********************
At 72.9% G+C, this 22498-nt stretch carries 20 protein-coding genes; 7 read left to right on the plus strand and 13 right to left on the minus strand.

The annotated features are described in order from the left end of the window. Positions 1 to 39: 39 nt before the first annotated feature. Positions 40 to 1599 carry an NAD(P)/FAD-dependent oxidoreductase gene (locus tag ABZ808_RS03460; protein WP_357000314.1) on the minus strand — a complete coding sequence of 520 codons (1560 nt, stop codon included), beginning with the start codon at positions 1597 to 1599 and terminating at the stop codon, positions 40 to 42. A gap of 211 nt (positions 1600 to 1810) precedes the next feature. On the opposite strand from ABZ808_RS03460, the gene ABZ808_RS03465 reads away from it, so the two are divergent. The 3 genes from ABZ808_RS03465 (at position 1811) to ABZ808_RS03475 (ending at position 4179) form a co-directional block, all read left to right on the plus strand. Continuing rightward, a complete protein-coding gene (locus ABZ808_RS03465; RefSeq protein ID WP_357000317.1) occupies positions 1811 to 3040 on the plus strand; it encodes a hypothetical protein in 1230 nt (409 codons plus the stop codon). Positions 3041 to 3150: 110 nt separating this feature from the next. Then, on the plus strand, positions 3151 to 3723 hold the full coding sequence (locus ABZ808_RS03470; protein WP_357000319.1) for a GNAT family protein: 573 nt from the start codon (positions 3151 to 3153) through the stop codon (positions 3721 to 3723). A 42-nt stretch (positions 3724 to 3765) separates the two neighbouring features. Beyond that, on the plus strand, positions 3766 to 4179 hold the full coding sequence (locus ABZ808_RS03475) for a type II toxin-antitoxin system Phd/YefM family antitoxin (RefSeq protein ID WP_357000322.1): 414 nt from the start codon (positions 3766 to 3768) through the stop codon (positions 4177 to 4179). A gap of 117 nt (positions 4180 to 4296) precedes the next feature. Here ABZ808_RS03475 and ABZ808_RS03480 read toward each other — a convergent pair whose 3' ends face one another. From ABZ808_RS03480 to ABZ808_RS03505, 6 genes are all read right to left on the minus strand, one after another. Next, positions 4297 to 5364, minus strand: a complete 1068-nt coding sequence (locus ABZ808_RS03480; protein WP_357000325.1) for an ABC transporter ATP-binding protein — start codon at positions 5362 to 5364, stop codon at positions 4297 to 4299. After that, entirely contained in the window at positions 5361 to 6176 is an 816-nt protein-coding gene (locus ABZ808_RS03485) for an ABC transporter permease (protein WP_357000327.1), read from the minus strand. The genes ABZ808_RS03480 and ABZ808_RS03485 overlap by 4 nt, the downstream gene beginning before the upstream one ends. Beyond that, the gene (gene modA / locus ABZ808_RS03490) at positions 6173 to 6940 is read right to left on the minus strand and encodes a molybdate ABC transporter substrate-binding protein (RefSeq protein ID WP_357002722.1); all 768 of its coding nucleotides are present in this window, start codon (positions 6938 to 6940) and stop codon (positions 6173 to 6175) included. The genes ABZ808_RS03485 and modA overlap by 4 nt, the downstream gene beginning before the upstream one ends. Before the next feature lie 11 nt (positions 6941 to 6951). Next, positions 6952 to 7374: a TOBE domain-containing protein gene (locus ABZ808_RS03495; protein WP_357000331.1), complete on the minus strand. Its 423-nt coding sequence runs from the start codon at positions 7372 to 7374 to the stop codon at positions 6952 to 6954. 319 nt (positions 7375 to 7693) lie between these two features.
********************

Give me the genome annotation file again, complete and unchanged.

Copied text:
At 72.9% G+C, this 22498-nt stretch carries 20 protein-coding genes; 7 read left to right on the plus strand and 13 right to left on the minus strand.

The annotated features are described in order from the left end of the window. Positions 1 to 39: 39 nt before the first annotated feature. Positions 40 to 1599 carry an NAD(P)/FAD-dependent oxidoreductase gene (locus tag ABZ808_RS03460; protein WP_357000314.1) on the minus strand — a complete coding sequence of 520 codons (1560 nt, stop codon included), beginning with the start codon at positions 1597 to 1599 and terminating at the stop codon, positions 40 to 42. A gap of 211 nt (positions 1600 to 1810) precedes the next feature. On the opposite strand from ABZ808_RS03460, the gene ABZ808_RS03465 reads away from it, so the two are divergent. The 3 genes from ABZ808_RS03465 (at position 1811) to ABZ808_RS03475 (ending at position 4179) form a co-directional block, all read left to right on the plus strand. Continuing rightward, a complete protein-coding gene (locus ABZ808_RS03465; RefSeq protein ID WP_357000317.1) occupies positions 1811 to 3040 on the plus strand; it encodes a hypothetical protein in 1230 nt (409 codons plus the stop codon). Positions 3041 to 3150: 110 nt separating this feature from the next. Then, on the plus strand, positions 3151 to 3723 hold the full coding sequence (locus ABZ808_RS03470; protein WP_357000319.1) for a GNAT family protein: 573 nt from the start codon (positions 3151 to 3153) through the stop codon (positions 3721 to 3723). A 42-nt stretch (positions 3724 to 3765) separates the two neighbouring features. Beyond that, on the plus strand, positions 3766 to 4179 hold the full coding sequence (locus ABZ808_RS03475) for a type II toxin-antitoxin system Phd/YefM family antitoxin (RefSeq protein ID WP_357000322.1): 414 nt from the start codon (positions 3766 to 3768) through the stop codon (positions 4177 to 4179). A gap of 117 nt (positions 4180 to 4296) precedes the next feature. Here ABZ808_RS03475 and ABZ808_RS03480 read toward each other — a convergent pair whose 3' ends face one another. From ABZ808_RS03480 to ABZ808_RS03505, 6 genes are all read right to left on the minus strand, one after another. Next, positions 4297 to 5364, minus strand: a complete 1068-nt coding sequence (locus ABZ808_RS03480; protein WP_357000325.1) for an ABC transporter ATP-binding protein — start codon at positions 5362 to 5364, stop codon at positions 4297 to 4299. After that, entirely contained in the window at positions 5361 to 6176 is an 816-nt protein-coding gene (locus ABZ808_RS03485) for an ABC transporter permease (protein WP_357000327.1), read from the minus strand. The genes ABZ808_RS03480 and ABZ808_RS03485 overlap by 4 nt, the downstream gene beginning before the upstream one ends. Beyond that, the gene (gene modA / locus ABZ808_RS03490) at positions 6173 to 6940 is read right to left on the minus strand and encodes a molybdate ABC transporter substrate-binding protein (RefSeq protein ID WP_357002722.1); all 768 of its coding nucleotides are present in this window, start codon (positions 6938 to 6940) and stop codon (positions 6173 to 6175) included. The genes ABZ808_RS03485 and modA overlap by 4 nt, the downstream gene beginning before the upstream one ends. Before the next feature lie 11 nt (positions 6941 to 6951). Next, positions 6952 to 7374: a TOBE domain-containing protein gene (locus ABZ808_RS03495; protein WP_357000331.1), complete on the minus strand. Its 423-nt coding sequence runs from the start codon at positions 7372 to 7374 to the stop codon at positions 6952 to 6954. 319 nt (positions 7375 to 7693) lie between these two features.